Will I lose my home if I file for bankruptcy?

One of my clients’ major concerns in a consumer bankruptcy is the thought of losing the family home. Although that is possible in some cases, loss of the home is not very common.

If the debtor in a Chapter 7 liquidation bankruptcy is behind on his or her mortgage payments, the home could be lost. In such cases, the mortgage lender usually asks the bankruptcy court for permission to institute foreclosure proceedings despite the pending bankruptcy. When a debtor is current on his or her mortgage payments, whether the debtor will lose his or her house depends on how much equity the debtor has in the property and whether that equity is exempt under state law or federal bankruptcy law. If the amount of the debts owed on the home is less than the home’s market value, the debtor could lose the house unless the applicable exemption entitles the debtor to retain most of the equity.

In a Chapter 13 proceeding, however, even if the debtor is behind on mortgage payments, if the Chapter 13 plan includes paying back any missed mortgage payments and the mortgage is otherwise current, the debtor should not lose his or her home. If the debtor is current on his or her payments, the home will not be lost if the debtor continues to make payments when due.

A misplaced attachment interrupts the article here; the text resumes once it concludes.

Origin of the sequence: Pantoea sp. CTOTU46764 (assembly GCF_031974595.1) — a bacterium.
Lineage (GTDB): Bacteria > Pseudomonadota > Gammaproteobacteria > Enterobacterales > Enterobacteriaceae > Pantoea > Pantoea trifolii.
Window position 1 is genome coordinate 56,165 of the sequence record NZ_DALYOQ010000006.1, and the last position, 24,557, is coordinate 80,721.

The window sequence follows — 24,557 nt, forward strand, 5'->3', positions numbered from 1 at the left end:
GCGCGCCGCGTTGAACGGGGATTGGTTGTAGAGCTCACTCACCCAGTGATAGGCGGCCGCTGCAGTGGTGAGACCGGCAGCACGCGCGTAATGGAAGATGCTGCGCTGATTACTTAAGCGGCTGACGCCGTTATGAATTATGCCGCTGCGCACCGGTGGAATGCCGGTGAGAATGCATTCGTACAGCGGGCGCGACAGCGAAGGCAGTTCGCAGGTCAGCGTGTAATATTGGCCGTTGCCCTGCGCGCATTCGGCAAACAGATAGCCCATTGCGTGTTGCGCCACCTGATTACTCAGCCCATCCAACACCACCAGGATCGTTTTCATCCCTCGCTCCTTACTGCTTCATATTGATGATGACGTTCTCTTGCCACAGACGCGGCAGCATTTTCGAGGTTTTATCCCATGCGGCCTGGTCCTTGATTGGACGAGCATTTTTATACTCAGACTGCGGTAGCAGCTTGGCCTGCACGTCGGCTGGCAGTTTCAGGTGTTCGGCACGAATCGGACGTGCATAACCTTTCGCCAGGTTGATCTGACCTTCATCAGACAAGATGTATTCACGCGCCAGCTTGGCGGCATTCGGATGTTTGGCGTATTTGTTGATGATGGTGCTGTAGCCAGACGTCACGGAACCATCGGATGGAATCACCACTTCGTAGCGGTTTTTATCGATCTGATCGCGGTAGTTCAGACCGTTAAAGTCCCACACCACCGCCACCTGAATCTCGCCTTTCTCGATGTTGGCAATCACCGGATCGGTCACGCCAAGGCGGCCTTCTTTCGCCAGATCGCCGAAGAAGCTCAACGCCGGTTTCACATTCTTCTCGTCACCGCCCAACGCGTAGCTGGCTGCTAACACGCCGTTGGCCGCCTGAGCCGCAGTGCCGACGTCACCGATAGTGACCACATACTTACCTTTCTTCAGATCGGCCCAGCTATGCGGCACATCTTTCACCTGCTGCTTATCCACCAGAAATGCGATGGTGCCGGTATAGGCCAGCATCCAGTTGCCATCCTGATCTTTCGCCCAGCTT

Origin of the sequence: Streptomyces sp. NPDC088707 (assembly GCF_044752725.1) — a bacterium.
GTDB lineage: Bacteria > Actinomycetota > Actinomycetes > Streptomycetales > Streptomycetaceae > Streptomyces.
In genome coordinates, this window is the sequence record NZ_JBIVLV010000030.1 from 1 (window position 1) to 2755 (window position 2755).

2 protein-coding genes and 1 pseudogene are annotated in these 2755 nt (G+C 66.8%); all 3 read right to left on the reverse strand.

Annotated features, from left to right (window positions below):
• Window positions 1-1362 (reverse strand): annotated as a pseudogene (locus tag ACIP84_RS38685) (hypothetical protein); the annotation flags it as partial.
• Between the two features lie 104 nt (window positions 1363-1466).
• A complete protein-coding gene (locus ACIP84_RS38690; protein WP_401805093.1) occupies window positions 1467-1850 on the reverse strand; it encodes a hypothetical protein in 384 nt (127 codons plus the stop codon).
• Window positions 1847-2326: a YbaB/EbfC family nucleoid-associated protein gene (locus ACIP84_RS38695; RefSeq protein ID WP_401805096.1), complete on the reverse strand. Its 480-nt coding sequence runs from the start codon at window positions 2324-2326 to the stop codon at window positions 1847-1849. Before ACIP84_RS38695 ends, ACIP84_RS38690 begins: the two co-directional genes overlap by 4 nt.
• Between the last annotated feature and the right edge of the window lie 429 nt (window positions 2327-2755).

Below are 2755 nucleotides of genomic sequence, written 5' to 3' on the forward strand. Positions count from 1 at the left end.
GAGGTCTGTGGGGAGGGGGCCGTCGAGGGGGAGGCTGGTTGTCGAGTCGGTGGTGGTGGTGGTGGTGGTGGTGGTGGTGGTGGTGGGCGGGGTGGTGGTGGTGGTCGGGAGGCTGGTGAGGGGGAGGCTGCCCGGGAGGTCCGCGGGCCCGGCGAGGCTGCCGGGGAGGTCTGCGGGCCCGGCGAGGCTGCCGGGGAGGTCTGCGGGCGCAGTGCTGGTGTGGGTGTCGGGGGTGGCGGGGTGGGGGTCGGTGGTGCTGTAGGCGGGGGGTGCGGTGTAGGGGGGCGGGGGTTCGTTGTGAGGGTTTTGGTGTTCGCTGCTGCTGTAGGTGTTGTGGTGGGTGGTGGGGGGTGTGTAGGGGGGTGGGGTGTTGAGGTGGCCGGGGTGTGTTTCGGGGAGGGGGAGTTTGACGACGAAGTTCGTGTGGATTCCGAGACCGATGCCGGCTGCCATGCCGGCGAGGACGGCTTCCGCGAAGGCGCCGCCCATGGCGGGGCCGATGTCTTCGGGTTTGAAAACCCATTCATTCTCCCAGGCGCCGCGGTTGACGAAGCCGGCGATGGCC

If the debtor is a renter rather than a homeowner, the law is complex and the advice of an attorney important. Under most circumstances, if the landlord wins the right to evict the debtor-tenant before the bankruptcy is filed, the automatic stay will not stop the eviction proceedings. An eviction may also survive the automatic stay if the tenant is endangering the property or using illegal substances on the premises. However, these provisions may apply differently to those with public-housing leases.

Usually a residential lease can be “assumed” in bankruptcy and the debtor-tenant can continue to live there and pay rent according to the lease terms, but certain deadlines may have to be met for the lease not to be considered rejected.